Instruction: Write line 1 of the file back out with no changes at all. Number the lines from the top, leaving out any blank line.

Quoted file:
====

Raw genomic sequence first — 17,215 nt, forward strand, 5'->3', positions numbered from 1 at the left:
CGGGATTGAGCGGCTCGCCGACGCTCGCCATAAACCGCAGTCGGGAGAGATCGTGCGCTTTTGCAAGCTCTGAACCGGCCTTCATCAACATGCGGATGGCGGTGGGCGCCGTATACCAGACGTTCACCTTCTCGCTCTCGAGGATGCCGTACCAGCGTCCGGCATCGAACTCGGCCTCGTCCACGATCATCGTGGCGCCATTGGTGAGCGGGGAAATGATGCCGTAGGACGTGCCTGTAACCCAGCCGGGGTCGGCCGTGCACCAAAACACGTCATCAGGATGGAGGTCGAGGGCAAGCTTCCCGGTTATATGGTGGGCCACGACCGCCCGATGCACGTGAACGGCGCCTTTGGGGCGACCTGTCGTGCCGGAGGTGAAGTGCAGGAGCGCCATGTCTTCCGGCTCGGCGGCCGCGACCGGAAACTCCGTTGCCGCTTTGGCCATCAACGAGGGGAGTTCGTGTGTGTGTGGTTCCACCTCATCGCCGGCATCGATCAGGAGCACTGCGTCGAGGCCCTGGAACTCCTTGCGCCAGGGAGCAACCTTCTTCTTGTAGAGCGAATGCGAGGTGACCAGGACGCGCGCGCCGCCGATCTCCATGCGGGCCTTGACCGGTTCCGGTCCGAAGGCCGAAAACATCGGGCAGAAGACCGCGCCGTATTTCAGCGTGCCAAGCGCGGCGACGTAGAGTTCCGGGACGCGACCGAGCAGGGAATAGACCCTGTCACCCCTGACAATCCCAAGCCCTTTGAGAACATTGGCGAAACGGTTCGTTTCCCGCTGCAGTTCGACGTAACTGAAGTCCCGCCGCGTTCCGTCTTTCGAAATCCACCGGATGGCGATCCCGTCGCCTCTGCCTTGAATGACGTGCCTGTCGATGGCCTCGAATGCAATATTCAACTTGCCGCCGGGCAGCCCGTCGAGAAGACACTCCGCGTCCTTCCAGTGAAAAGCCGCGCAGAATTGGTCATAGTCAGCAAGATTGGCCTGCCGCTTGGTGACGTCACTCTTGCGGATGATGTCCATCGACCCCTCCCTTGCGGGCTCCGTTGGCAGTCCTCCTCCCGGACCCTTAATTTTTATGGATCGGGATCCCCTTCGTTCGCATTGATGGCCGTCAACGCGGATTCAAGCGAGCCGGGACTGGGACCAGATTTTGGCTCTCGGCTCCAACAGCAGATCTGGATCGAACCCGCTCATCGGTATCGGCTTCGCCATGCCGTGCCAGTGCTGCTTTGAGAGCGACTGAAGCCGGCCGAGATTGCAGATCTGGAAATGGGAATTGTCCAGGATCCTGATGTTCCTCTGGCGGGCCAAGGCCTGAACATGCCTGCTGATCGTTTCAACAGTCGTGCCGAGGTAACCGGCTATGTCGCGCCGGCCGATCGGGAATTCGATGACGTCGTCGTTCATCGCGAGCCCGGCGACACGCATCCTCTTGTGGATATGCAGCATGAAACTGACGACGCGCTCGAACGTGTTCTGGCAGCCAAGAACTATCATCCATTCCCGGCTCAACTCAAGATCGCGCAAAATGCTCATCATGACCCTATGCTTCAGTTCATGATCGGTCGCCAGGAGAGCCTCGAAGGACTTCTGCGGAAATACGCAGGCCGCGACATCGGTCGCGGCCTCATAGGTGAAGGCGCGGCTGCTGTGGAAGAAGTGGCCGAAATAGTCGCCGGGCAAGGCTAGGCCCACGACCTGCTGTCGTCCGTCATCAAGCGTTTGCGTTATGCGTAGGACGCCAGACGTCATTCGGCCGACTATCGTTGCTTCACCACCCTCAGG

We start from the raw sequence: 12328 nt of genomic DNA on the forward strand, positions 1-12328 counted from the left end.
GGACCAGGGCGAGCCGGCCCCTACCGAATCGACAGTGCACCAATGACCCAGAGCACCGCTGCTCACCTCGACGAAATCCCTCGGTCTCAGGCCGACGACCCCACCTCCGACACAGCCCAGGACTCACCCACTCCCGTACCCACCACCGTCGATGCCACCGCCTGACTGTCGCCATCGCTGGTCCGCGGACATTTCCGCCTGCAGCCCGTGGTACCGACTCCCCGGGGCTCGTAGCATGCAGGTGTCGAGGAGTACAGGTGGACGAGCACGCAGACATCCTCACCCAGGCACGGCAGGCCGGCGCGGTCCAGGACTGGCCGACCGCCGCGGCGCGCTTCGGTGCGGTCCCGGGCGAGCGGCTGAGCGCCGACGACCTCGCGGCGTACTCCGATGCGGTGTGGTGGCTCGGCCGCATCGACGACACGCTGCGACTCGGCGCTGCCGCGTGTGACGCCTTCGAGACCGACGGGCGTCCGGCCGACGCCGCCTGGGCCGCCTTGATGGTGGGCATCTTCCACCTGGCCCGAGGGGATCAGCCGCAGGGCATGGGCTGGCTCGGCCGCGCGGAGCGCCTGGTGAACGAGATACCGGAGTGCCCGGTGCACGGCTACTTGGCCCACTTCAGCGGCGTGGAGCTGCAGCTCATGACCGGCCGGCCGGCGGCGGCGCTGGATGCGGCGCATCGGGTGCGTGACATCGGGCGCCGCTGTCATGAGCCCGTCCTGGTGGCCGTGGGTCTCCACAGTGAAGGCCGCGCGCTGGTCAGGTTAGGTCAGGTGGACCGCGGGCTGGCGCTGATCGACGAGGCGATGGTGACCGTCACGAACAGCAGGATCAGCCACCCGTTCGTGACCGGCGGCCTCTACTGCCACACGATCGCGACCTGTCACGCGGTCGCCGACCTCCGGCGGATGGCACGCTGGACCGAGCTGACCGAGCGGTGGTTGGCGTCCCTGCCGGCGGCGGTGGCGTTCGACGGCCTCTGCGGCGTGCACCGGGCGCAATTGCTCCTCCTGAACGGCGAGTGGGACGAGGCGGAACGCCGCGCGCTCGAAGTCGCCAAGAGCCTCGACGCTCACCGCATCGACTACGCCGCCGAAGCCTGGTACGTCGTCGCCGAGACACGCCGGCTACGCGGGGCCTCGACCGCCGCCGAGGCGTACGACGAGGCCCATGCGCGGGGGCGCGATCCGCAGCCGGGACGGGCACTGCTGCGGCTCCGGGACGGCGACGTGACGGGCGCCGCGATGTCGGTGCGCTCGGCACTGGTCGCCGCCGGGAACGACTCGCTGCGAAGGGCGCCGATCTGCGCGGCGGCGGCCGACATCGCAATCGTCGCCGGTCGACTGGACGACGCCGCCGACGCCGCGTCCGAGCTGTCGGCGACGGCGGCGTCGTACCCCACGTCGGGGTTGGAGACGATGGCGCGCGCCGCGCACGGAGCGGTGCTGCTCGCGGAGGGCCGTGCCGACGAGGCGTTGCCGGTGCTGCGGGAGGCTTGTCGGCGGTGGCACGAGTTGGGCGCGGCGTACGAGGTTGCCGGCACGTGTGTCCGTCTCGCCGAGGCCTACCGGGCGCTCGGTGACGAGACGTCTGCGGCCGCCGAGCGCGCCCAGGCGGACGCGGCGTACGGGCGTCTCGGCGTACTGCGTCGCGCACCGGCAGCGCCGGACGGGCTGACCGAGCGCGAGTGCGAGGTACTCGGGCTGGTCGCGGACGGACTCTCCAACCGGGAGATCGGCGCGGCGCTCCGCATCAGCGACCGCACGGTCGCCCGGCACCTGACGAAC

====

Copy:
Raw genomic sequence first — 17,215 nt, forward strand, 5'->3', positions numbered from 1 at the left: